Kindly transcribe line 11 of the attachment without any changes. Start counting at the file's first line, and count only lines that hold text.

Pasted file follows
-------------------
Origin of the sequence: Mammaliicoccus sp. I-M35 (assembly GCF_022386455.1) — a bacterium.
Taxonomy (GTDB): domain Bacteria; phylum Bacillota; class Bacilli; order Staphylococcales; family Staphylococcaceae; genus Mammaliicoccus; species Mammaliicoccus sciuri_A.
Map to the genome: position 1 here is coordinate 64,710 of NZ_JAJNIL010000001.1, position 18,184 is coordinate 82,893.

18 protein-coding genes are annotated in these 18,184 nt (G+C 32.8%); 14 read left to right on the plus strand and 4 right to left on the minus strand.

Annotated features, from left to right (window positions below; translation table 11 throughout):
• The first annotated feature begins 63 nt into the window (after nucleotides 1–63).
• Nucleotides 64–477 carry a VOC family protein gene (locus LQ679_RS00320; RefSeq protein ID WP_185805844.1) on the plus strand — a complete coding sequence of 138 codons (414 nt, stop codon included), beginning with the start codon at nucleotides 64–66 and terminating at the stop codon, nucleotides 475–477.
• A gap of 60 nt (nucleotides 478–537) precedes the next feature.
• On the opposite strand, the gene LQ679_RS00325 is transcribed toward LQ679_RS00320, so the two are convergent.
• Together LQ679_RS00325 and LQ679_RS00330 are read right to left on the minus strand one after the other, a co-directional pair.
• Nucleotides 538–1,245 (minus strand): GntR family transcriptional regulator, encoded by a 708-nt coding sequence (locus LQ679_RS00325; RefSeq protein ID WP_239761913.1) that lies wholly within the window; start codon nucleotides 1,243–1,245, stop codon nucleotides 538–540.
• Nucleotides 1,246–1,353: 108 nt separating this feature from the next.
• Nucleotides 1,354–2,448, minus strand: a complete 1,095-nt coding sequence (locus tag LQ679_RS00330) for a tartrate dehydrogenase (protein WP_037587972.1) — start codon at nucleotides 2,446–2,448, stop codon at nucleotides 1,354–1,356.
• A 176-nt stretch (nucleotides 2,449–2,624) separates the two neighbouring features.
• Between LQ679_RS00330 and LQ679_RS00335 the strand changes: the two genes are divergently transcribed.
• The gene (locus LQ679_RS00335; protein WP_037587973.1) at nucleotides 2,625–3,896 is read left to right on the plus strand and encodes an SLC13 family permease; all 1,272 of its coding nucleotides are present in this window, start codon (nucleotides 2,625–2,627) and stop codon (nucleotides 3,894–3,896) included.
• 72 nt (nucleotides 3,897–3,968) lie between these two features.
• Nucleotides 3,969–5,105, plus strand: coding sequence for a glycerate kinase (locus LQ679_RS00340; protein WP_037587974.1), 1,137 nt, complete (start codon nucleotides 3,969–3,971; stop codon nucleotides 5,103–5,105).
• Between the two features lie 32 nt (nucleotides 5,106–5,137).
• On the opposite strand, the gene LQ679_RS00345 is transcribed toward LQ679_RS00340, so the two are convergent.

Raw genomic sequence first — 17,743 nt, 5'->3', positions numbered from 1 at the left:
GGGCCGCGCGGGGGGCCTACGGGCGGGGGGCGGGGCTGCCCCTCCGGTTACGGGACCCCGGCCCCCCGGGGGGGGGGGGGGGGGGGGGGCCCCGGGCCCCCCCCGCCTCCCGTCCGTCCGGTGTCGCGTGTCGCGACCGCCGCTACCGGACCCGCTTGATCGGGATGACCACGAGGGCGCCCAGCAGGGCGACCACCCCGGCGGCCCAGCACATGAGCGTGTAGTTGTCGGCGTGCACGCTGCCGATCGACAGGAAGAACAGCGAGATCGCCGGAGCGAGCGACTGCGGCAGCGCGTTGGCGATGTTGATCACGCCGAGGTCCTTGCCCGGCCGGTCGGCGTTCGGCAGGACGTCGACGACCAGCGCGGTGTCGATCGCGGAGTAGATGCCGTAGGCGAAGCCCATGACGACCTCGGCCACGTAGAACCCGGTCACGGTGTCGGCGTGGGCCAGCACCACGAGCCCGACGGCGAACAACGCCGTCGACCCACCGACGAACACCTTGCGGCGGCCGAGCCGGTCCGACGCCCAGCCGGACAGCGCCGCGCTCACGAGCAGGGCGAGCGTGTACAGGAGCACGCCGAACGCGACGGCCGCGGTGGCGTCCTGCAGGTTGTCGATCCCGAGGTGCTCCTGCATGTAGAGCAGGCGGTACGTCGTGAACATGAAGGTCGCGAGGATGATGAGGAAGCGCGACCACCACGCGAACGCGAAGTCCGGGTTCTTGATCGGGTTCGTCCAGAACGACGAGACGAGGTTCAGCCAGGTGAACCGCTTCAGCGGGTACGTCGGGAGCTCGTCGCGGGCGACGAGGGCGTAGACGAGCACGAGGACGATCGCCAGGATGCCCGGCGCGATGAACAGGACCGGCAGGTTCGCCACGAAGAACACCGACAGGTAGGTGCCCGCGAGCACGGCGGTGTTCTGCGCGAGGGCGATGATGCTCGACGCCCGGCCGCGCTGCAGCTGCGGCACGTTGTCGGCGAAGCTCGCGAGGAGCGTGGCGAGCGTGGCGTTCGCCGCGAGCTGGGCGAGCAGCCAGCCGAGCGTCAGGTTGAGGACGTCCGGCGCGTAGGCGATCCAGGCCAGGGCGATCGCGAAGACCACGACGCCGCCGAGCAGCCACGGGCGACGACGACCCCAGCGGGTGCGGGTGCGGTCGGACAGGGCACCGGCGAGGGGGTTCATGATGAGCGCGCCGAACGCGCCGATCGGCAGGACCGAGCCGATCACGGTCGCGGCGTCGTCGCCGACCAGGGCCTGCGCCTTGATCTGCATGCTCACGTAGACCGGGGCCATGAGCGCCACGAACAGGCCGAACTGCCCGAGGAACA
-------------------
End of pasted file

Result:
• Nucleotides 538–1,245 (minus strand): GntR family transcriptional regulator, encoded by a 708-nt coding sequence (locus LQ679_RS00325; RefSeq protein ID WP_239761913.1) that lies wholly within the window; start codon nucleotides 1,243–1,245, stop codon nucleotides 538–540.